Friday, May 11, 2007

The Imperative MEME

Sorry about the long pieces. The "purpose" of this blog has morphed a bit, and it will probably morph again, as I have been thinking about blogging more in terms of art, writing as practice and writing as an experiment. A couple of my friends believe it to be a bit self-indulgent (Rat-mo and Ava), so, I give a shout out to them because they read it anyway and they are involved in the stories if they like it our not. Hugs Amigos!

Writing about politics is a bit nerve wracking for me right now simply because I have been very frustrated since Senator Barak Obama has requested protection from the federal government, and it was granted. I can't really discuss it. I just feel a level of anxiety equivocal to some silent threat circling my house -- that barely audible snap of a dry twig in the brush, followed by long irregular intervals of nothingness. Maybe this is what some people call ancestral memory. I truly that my nerve endings are honing in on the unrest of post-Reconstruction Alabama.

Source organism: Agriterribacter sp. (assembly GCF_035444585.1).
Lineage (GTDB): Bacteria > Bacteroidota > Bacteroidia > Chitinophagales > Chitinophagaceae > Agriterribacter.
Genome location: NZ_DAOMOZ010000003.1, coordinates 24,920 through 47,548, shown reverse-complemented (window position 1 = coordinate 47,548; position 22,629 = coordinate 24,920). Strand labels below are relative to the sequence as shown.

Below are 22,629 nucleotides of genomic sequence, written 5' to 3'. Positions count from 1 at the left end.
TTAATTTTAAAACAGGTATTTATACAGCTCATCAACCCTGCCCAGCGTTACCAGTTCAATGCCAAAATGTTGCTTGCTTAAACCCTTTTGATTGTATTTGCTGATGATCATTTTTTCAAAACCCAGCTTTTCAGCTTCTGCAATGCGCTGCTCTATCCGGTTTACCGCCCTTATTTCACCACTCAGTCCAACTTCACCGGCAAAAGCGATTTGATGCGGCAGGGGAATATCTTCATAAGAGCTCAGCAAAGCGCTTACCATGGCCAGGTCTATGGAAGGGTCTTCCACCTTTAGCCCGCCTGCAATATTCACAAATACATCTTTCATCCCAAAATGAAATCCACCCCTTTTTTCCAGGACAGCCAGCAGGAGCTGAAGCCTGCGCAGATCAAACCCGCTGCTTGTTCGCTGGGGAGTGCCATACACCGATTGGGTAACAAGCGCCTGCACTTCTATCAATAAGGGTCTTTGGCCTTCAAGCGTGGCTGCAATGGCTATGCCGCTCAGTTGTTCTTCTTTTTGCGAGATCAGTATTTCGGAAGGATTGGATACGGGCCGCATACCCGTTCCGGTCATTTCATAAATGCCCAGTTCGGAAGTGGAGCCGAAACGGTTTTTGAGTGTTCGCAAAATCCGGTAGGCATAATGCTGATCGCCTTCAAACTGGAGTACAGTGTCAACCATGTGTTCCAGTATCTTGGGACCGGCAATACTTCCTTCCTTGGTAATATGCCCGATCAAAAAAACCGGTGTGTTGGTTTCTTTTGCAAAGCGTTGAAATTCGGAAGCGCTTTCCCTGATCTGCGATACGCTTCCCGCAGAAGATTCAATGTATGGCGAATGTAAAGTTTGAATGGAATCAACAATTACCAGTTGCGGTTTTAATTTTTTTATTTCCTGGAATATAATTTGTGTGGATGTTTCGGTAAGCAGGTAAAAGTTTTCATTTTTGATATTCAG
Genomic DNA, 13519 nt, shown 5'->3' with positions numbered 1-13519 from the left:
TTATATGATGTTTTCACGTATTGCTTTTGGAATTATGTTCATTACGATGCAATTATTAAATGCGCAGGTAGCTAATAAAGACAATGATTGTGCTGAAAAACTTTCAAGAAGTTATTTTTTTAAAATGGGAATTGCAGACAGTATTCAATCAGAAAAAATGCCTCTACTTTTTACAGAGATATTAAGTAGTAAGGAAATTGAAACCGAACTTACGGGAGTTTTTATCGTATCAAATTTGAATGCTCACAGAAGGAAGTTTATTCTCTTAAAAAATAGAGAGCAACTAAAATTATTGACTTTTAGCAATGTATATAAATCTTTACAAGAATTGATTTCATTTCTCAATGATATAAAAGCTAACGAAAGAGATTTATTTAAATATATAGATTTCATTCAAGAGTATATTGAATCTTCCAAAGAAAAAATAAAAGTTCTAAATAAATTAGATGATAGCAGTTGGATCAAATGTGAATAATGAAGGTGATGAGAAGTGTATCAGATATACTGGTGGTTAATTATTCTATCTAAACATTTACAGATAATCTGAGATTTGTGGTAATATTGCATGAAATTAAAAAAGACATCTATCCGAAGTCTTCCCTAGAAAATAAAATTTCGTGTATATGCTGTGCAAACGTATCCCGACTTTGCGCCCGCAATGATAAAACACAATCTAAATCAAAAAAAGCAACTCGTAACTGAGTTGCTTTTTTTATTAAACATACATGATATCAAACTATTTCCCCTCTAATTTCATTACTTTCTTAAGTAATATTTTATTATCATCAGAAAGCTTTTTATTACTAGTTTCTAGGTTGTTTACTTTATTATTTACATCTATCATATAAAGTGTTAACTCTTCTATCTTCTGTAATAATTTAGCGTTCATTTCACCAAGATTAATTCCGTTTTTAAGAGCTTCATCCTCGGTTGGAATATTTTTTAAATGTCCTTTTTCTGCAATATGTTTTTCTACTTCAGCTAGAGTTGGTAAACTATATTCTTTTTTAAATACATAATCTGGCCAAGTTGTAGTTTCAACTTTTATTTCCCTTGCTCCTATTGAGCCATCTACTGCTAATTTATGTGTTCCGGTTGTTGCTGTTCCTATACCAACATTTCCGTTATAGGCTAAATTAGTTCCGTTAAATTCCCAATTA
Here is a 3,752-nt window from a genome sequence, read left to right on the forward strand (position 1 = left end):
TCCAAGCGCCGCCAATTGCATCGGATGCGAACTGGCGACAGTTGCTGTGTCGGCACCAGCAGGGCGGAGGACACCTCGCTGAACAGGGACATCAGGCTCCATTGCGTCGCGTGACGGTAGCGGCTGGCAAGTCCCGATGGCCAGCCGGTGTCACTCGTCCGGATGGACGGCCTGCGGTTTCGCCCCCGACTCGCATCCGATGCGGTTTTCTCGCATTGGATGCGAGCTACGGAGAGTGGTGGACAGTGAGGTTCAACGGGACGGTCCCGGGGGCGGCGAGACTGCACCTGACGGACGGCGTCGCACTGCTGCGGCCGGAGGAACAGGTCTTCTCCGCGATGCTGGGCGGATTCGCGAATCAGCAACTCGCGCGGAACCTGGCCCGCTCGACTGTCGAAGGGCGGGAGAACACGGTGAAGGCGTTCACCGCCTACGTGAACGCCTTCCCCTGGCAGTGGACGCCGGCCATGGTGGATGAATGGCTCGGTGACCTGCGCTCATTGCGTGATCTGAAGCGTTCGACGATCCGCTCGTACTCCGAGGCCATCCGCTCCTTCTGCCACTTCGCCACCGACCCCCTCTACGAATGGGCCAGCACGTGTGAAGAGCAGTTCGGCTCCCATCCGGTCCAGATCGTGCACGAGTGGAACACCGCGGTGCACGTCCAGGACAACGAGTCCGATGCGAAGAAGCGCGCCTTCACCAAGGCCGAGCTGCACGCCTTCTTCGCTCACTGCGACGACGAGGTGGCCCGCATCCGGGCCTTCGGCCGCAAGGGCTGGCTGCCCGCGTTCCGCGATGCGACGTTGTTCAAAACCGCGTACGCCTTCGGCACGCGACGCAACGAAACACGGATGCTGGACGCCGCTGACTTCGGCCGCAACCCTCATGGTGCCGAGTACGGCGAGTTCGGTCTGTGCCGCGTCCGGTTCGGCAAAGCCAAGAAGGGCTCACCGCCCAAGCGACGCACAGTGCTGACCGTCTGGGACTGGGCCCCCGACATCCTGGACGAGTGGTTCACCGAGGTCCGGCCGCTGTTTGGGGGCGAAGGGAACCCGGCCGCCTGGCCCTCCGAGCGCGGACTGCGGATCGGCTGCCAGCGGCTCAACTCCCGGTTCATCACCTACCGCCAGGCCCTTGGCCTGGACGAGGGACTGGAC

So, on to the Great Imperative Meme, thanks to Professor Zero by way of Geoffrey Philp

The great imperative of my life has been . . .